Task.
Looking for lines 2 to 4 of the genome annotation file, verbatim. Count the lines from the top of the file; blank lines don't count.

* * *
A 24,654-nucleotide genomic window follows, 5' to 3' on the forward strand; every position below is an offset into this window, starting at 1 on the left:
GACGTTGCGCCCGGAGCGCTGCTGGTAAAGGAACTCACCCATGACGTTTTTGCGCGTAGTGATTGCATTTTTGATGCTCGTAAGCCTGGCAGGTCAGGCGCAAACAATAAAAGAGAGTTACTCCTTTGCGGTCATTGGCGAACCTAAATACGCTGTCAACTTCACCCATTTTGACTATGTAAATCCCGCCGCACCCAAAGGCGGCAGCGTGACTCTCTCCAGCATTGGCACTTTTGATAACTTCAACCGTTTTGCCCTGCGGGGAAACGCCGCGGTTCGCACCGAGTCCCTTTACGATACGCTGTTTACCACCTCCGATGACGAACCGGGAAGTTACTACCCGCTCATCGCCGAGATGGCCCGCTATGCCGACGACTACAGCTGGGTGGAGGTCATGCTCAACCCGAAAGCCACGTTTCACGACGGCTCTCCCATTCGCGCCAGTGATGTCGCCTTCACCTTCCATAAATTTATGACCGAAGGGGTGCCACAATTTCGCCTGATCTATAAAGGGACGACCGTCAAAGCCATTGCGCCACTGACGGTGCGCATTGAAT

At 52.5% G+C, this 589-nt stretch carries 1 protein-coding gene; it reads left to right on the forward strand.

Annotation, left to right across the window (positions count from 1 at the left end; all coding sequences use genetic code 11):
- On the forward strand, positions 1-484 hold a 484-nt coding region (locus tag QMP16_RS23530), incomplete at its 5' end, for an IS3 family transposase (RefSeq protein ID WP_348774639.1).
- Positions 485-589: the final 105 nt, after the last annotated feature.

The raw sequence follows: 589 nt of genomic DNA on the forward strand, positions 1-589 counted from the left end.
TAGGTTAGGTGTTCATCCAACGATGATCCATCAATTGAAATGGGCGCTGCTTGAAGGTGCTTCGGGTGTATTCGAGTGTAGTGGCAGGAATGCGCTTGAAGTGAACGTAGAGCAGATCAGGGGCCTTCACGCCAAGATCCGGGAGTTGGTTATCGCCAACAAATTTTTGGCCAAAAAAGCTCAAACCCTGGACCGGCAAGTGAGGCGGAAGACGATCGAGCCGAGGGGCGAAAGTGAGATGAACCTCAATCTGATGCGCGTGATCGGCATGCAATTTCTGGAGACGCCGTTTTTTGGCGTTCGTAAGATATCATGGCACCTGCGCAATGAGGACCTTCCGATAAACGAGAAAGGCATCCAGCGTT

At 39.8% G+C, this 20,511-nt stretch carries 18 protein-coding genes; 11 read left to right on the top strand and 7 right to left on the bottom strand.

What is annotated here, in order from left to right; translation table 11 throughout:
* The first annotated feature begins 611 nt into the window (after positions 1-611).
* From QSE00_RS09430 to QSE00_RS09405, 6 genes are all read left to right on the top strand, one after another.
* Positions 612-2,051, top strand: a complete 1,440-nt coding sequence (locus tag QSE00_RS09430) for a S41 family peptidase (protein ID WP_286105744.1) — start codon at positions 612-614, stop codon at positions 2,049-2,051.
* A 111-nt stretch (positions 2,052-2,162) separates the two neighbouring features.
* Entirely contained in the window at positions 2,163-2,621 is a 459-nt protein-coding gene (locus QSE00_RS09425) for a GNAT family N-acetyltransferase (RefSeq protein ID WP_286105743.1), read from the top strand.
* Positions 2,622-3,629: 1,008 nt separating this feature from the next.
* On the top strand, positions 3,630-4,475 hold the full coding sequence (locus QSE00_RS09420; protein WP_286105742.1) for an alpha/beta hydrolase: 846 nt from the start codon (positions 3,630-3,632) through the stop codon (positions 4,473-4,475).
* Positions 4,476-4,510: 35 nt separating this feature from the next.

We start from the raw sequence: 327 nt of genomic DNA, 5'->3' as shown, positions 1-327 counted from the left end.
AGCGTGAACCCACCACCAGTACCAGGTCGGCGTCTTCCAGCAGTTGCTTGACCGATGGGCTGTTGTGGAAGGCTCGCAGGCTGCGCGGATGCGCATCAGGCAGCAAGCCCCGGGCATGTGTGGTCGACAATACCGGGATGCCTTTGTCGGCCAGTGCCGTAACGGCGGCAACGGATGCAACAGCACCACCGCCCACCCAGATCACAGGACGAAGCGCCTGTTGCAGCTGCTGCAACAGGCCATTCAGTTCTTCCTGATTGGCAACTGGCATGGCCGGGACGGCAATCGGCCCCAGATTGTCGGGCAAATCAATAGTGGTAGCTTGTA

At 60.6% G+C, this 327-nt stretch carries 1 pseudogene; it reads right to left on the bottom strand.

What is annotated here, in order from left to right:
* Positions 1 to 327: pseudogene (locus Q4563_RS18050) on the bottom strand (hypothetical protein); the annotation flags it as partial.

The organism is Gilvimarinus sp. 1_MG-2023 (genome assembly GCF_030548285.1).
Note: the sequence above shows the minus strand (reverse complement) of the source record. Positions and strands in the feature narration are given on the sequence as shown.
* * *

GACGTTGCGCCCGGAGCGCTGCTGGTAAAGGAACTCACCCATGACGTTTTTGCGCGTAGTGATTGCATTTTTGATGCTCGTAAGCCTGGCAGGTCAGGCGCAAACAATAAAAGAGAGTTACTCCTTTGCGGTCATTGGCGAACCTAAATACGCTGTCAACTTCACCCATTTTGACTATGTAAATCCCGCCGCACCCAAAGGCGGCAGCGTGACTCTCTCCAGCATTGGCACTTTTGATAACTTCAACCGTTTTGCCCTGCGGGGAAACGCCGCGGTTCGCACCGAGTCCCTTTACGATACGCTGTTTACCACCTCCGATGACGAACCGGGAAGTTACTACCCGCTCATCGCCGAGATGGCCCGCTATGCCGACGACTACAGCTGGGTGGAGGTCATGCTCAACCCGAAAGCCACGTTTCACGACGGCTCTCCCATTCGCGCCAGTGATGTCGCCTTCACCTTCCATAAATTTATGACCGAAGGGGTGCCACAATTTCGCCTGATCTATAAAGGGACGACCGTCAAAGCCATTGCGCCACTGACGGTGCGCATTGAAT

At 52.5% G+C, this 589-nt stretch carries 1 protein-coding gene; it reads left to right on the forward strand.

Annotation, left to right across the window (positions count from 1 at the left end; all coding sequences use genetic code 11):